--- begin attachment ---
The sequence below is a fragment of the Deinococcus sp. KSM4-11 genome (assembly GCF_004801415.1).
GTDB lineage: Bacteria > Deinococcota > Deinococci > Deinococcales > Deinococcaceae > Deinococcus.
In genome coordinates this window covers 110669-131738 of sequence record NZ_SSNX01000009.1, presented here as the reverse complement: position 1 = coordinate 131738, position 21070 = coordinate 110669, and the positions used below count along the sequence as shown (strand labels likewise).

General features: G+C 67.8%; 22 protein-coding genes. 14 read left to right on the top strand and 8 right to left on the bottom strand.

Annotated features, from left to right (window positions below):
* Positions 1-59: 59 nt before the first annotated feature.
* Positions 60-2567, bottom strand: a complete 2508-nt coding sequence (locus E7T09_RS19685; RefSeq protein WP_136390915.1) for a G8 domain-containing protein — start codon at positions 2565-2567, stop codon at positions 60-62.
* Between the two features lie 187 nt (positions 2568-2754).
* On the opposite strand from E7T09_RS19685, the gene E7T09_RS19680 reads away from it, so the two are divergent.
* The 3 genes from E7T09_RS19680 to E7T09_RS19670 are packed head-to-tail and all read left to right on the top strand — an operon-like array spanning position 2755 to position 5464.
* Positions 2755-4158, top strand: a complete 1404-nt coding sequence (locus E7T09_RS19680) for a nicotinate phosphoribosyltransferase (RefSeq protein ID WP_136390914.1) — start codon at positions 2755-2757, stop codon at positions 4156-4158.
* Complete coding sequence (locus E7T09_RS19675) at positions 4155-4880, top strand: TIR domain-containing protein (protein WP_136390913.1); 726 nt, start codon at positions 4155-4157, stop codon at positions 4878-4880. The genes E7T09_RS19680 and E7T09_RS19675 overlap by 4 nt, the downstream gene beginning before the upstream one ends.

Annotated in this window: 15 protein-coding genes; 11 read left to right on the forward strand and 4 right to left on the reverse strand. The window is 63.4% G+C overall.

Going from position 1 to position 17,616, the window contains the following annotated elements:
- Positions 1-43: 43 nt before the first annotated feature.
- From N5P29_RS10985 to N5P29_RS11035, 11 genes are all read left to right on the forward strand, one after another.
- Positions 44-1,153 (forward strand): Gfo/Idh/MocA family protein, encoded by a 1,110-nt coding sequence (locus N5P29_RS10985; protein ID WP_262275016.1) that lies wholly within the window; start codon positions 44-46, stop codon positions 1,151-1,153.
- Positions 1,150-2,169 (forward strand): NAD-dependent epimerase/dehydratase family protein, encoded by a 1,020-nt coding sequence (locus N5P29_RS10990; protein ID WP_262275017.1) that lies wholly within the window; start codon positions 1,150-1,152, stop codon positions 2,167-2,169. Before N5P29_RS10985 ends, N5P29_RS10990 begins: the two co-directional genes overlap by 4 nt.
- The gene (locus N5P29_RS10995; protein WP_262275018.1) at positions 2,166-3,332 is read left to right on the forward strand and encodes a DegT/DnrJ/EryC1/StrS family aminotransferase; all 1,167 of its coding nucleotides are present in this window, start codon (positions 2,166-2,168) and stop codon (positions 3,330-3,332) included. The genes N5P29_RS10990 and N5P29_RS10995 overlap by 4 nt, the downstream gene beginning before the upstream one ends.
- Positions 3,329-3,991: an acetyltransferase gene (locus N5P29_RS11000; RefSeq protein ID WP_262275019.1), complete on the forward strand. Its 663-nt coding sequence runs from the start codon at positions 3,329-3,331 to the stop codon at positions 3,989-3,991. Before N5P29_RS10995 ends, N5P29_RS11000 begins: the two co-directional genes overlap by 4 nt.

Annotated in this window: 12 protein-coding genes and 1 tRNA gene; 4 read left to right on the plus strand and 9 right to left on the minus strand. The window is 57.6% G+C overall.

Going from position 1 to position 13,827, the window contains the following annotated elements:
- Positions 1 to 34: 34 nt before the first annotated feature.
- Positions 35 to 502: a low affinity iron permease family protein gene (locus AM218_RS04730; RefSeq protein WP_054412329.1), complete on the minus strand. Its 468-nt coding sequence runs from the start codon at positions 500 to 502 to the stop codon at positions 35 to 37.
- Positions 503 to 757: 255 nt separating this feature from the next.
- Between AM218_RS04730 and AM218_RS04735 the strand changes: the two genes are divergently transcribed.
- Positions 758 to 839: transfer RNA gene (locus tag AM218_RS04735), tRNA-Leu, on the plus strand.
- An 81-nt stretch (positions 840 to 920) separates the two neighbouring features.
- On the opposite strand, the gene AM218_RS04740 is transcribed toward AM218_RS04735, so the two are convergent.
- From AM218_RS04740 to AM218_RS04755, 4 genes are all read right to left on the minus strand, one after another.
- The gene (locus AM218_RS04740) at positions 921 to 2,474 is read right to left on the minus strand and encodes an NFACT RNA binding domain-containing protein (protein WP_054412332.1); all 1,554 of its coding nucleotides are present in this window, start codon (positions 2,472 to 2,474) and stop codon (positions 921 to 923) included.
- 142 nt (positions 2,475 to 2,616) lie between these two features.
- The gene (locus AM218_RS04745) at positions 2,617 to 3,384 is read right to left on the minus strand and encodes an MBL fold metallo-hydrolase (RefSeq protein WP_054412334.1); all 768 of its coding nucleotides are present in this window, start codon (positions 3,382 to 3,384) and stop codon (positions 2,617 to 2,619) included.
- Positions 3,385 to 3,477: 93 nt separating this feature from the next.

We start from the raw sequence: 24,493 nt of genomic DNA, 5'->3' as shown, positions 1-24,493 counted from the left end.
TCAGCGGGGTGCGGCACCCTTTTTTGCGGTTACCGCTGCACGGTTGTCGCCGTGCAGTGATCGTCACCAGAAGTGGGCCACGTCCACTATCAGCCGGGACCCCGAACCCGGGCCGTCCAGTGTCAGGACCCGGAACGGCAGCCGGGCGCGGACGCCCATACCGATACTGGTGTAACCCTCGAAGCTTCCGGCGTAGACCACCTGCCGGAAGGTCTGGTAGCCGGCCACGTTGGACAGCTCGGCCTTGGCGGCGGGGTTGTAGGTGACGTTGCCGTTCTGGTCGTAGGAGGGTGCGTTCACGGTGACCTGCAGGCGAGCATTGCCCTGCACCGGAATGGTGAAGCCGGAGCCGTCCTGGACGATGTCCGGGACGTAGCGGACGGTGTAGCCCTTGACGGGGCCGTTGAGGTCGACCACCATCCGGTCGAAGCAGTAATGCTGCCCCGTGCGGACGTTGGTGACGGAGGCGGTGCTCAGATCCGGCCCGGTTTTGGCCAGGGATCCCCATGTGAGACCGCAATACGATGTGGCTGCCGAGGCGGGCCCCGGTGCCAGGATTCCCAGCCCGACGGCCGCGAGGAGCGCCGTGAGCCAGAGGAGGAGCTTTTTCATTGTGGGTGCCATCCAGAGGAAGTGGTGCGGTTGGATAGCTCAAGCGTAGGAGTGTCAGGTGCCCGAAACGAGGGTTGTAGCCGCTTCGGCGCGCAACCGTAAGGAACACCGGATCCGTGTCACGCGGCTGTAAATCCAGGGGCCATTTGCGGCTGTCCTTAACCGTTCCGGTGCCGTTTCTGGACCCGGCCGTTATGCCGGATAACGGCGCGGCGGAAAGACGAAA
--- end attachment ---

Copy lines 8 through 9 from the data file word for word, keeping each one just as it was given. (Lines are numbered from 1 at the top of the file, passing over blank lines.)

* Between the two features lie 187 nt (positions 2568-2754).
* On the opposite strand from E7T09_RS19685, the gene E7T09_RS19680 reads away from it, so the two are divergent.